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Catalog Number: HVALUR28

Released: April 21 2017

Buy CD €14.99 | Download €10 | LP €22

  1. Dissonance
  2. No Nights Dark Enough I. flow
  3. No Nights Dark Enough II. infamy sings
  4. No Nights Dark Enough IV. fear and grief and pain
  5. No Nights Dark Enough V. learn to contemn light
  6. 1875 I. waterborne
  7. 1875 II. in the dead of winter
  8. 1875 III. displaced
History freely dilates and collapses on Valgeir Sigurðsson’s Dissonance, his first solo release since 2012. Its three large-scale works are haunted by the old Western tradition, infused with the ethereal workings of electronics and sound manipulation. 
Dissonance treads elegantly along a fine line between traditional symphonic organicism and the fissures of the faltering structures of reality. It takes forward Sigurðsson's typically expansive, panoramic writing, and elevates it to a perpetual construction and deconstruction of time and space. 
These are hardly his first experiments with the archaic technology of classical instruments, but here the distance between past and present is precisely what the music itself is designed to explore, and to distort. 
Recorded and produced between September 2015 and November 2016 at Greenhouse Studios, Dissonance is disarmingly human, reflecting the most extreme four years of Sigurðsson’s life full of ecstatic joy and deep sorrow. Dissonance is a personal and collective musical treatise to explore and question a world that is collapsing under its internal dissonances. 
The recording process on Dissonance incorporates an orchestral recording technique that Sigurðsson has been developing for some years now, where he breaks up the orchestra and records each of its sections separately. Layer after layer he records performances by collaborators Liam Byrne and Reykjavík Sinfonia. A handful of string players and just one of each of the orchestra's instruments are then multiplied to create an imaginary orchestra. This method enables Sigurðsson's complete control over all the details and nuances, and the trade-off for the time-consuming process is a truly unique sounding ensemble that is at the composer's disposal for further electronic manipulation. This also results in an elastic palette of sound for the live performance version of Dissonance which Sigurðsson will take to the stage in 2017, alongside Liam Byrne (on strings) and visuals created by the Antivj collective.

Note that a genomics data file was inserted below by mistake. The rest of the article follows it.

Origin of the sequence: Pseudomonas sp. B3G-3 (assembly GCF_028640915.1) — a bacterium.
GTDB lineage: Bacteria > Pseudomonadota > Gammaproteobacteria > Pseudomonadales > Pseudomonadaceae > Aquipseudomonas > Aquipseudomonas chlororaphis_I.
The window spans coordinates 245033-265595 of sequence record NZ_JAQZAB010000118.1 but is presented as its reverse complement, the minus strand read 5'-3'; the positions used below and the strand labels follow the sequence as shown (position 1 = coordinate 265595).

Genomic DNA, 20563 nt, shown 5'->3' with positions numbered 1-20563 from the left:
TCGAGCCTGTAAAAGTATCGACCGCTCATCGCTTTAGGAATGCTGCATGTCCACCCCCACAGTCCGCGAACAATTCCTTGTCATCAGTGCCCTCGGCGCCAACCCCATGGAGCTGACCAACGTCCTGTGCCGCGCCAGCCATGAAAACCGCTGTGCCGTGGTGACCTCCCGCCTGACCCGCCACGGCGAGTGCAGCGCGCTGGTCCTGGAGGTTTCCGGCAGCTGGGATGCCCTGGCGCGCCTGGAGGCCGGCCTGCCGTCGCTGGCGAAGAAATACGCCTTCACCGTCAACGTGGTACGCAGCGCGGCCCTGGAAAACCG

Releases April 21, 2017

What the press says

Dissonance is a masterful piece of work.

The expansive title track makes a direct reference to Mozart’s String Quartet No. 19, commonly called the “Dissonance” quartet (thanks to the overlapping, chromatic lines that are present during its opening). Valgeir’s intention was to stretch Mozart’s initial gambit into a much longer piece. As an experiment, this seems promising.

Seth Colter Walls — Pitchfork (April 25th 2017) ★★★★★★★ Read all reviews

That push and pull informs the melodic—and often dark—Dissonance. To gain control over every element of the album’s eight compositions, Sigurðsson recorded string players in small groups before layering the audio to create a full orchestra. The resulting sound is both lush and surreal, with Sigurðsson likening the result to walking around a concert hall during a performance—zooming in on whatever sound catches your ear.

Laura Studarus — Bandcamp (April 25th 2017) Read all reviews

It can be like tasting Campari or oysters for the first time. Many people might have a knee-jerk reaction and shudder or spit it out, but then gradually discover depth and richness in the taste and texture. You begin to sense the harmony and noise that on first listen can seem impossible to navigate, and start hearing further and deeper into it.

Richard Allen — A Closer Listen (April 25th 2017) Read all reviews

Dissonance embodies, almost by definition, the idea of things falling apart, a feeling of unrest, of issues unresolved, of disagreement. Sigurðsson offers that and more over the course of three symphonic works that are by turns dense and bleak yet magisterial. Don’t bother searching for even the slimmest shaft of sunlight.

Tom Huizenga — NPR Music (April 25th 2017) Read all reviews

Valgeir’s solo work could be categorized as classical, but the use of electronic technology makes it difficult to pigeonhole. ‘Dissonance’ is his first solo album since 2012’s ‘Architecture of Loss’, and features large-scale works drawing inspiration from apocalyptic themes, while also displaying his eye for detail and texture.

Steindór Grétar Jónsson — The Reykjavík Grapevine (April 25th 2017) Read all reviews

The result might evoke the smeared and impenetrable effect of György Ligeti’s “micro-polyphony.” Tension builds until 14 minutes in, when there is a breakthrough of warm consonant sunlight.

Peter Ellman — Exclaim! (April 28th 2017) ★★★★★★ Read all reviews

Valgeir Sigurðsson created true peace in Dissonance. It’s not easy to make an album so full of emotion but so empty at the same time.

Dylan Yadav — Immortal Reviews (April 28th 2017) Read all reviews

Tension permeates the work in the way it juxtaposes the elegant sonority of the viola da gamba and the dissonant effect produced by the multiple pitches, as well as in the constant fluctuation between an adherence to classical form on the one hand and a glacial deconstruction of it on the other.

Textura (April 28th 2017) Read all reviews

‘Dissonance’ is a meticulously constructed LP, all emotional strings tweaked with electronic manipulation.

Valgeir Sigurðsson has created a masterpiece with his latest effort, Dissonance.

Slavko Bucifal — The Line of Best Fit (June 28th 2017) ★★★★★★★★★ Read all reviews

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